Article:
Daily Archives: August 18, 2010

Father Federico Lombardi: Great Expectations for Popes UK Trip

A. ”“ It is a very rich, intense and articulate program. Of course there is great expectation and excitement in the lead up to the first day, which immediately sees the Pope’s meeting with Her Majesty, the Queen. It is also the day when he will meet with Scotland, which is a very important part of this journey. I would like to remind people that the Pope’s visit to Scotland coincides with the Feast of St. Ninian, who is the patron saint and evangeliser of Scotland. As such it is a very important day for Scottish people. We think it will be a great celebration, a very beautiful moment. Then, I would highlight the Pope’s great address in Westminster Hall, his meeting with civil society, the world of culture, with all the most active and influential members of English society. This certainly will be a closely watched moment. The Pope will address, on a very broad level, the problems facing society in the United Kingdom and in the world today. Then there is the ecumenical dimension, in his meeting with the Anglican Primate, the Archbishop of Canterbury: the ecumenical celebration is certainly of great significance. We also know that it is a delicate moment for Anglicanism, because of internal debates. It is also a delicate time in relations with the Catholic Church, because these debates also reflect on the relationship between Anglicans and Catholics. Then, obviously, we come to the culminating moment which takes place in two stages, if you will: the vigil in Hyde Park in London and the Beatification in Birmingham dedicated to the figure of Newman. So with this great figure, who is almost “the spiritual heart of this visit”, the journey ends. We know that the Pope accepted the invitation for this visit because of the occasion of Newman’s Beatification.

Q. – Many have pointed to a special bond between Newman, this great nineteenth century pastor and intellectual and Joseph Ratzinger, Benedict XVI. What are your thoughts?

A. ”“ It’s not unfounded[”¦] because in the person of the Pope, Benedict XVI, we have a profound synthesis between faith and reason, and I would add, even spirituality. There is a connection between living the Christian witness in today’s world, in the modern world, giving all the reasons of Christian faith for those who seek it, giving the reason for our hope in the world today, and displaying a deep faith, a very careful, very great, vibrant spirituality as well as a very broad pastoral sensibility. The figure of Newman is complete, he is a fascinating character because of his depth, not only for his intellectual dimension, but also his cultural and pastoral dimension. His ability to convey the completeness of the cultural commitment to the world of today is captivating. He is certainly the perfect figure to present the dignity of Christian witness as capable of addressing the problems and the biggest questions of modern man, to modern society.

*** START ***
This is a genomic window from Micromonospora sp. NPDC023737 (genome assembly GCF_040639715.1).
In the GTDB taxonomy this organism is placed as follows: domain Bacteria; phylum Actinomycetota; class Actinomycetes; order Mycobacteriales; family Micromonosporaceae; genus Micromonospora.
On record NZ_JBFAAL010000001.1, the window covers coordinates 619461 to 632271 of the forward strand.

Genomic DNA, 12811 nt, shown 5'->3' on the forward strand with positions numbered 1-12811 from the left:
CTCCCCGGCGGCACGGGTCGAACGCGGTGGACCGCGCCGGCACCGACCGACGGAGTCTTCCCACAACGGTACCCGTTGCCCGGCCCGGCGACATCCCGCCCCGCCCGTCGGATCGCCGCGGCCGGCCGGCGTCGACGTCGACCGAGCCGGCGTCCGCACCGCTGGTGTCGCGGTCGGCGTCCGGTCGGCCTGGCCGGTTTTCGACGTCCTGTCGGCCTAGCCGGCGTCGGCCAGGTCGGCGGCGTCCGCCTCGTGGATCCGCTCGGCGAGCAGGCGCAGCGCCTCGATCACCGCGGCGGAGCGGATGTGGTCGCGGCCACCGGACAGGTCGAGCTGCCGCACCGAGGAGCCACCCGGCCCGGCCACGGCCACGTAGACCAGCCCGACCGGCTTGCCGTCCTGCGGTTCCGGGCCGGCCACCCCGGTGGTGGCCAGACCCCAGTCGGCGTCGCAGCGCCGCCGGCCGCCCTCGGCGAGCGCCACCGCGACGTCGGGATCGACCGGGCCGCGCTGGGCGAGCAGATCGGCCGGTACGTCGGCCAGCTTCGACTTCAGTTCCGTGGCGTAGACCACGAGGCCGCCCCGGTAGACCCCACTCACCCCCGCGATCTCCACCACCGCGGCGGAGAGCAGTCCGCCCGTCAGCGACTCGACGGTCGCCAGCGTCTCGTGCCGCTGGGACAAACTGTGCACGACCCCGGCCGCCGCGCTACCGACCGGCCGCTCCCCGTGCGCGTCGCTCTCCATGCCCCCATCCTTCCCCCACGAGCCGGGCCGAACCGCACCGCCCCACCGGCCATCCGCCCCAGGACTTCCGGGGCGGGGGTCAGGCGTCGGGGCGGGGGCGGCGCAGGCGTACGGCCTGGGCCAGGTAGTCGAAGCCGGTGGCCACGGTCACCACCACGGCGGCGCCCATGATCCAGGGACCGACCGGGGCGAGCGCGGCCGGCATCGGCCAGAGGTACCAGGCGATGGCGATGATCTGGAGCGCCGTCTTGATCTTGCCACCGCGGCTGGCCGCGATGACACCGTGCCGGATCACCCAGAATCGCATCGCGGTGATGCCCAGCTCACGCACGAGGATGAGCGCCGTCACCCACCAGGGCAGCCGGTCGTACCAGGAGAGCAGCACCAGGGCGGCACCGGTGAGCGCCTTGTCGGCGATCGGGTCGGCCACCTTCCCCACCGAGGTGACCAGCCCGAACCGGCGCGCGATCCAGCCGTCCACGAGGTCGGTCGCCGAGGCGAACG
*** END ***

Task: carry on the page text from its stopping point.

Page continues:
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Posted in * Culture-Watch, * International News & Commentary, * Religion News & Commentary, England / UK, Other Churches, Pope Benedict XVI, Religion & Culture, Roman Catholic

NPR–India's Mentally Ill Turn To Faith, Not Medicine

In India, there is only 1 psychiatrist for every 400,000 people, according to a recent study by the Indian government. It is one of the lowest ratios anywhere in the world.

It means that most people in India go untreated for substance abuse problems, severe depression and psychotic disorders. Or rather, they go untreated by doctors. Instead, they turn to the gods.

Many people believe one particular South Indian temple can heal the mentally ill.

Read or listen to it all.

Posted in * Culture-Watch, * International News & Commentary, Asia, Health & Medicine, India, Mental Illness, Psychology, Religion & Culture

Georgia Anglican Fellowship Has Been Granted Mission Church Status and New Name

St. Andrew’s Anglican Church is the new name for the former Word and Table Anglican Fellowship in Rome. The Standing Committee of the Anglican Diocese of the South on Saturday approved the group’s request to affiliate with the diocese, which is part of the Anglican Church in North America.

“We are very pleased that the diocese’s newest mission church is in Northwest Georgia,” said diocesan bishop-elect Foley Beach. “We received many requests from the Rome area to assist with starting an orthodox Anglican church there, and have been delighted with the groundwork laid already by the new St. Andrew’s Anglican Church. The church is ideally located to serve Rome, Calhoun, Cedartown, Rockmart, Cartersville, and other nearby communities in Georgia and Alabama.”

Beach, the rector of Loganville’s Holy Cross Anglican Church, will be consecrated bishop on October 9 at Atlanta’s Church of the Apostles. A graduate of Sewanee’s School of Theology and Gordon-Conwell Theological Seminary, he was formerly a priest in the Episcopal Diocese of Atlanta. A delegation from the Rome church will participate in his consecration service.

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Posted in * Anglican - Episcopal, * Christian Life / Church Life, Anglican Church in North America (ACNA), Parish Ministry

Suspended Philadelphia Area Episcopal bishop resumes work

Although Episcopal leaders in the Philadelphia region are urging him to resign, long-suspended Bishop Charles E. Bennison Jr. told them Tuesday that he intended to stay at the helm of the five-county Diocese of Pennsylvania.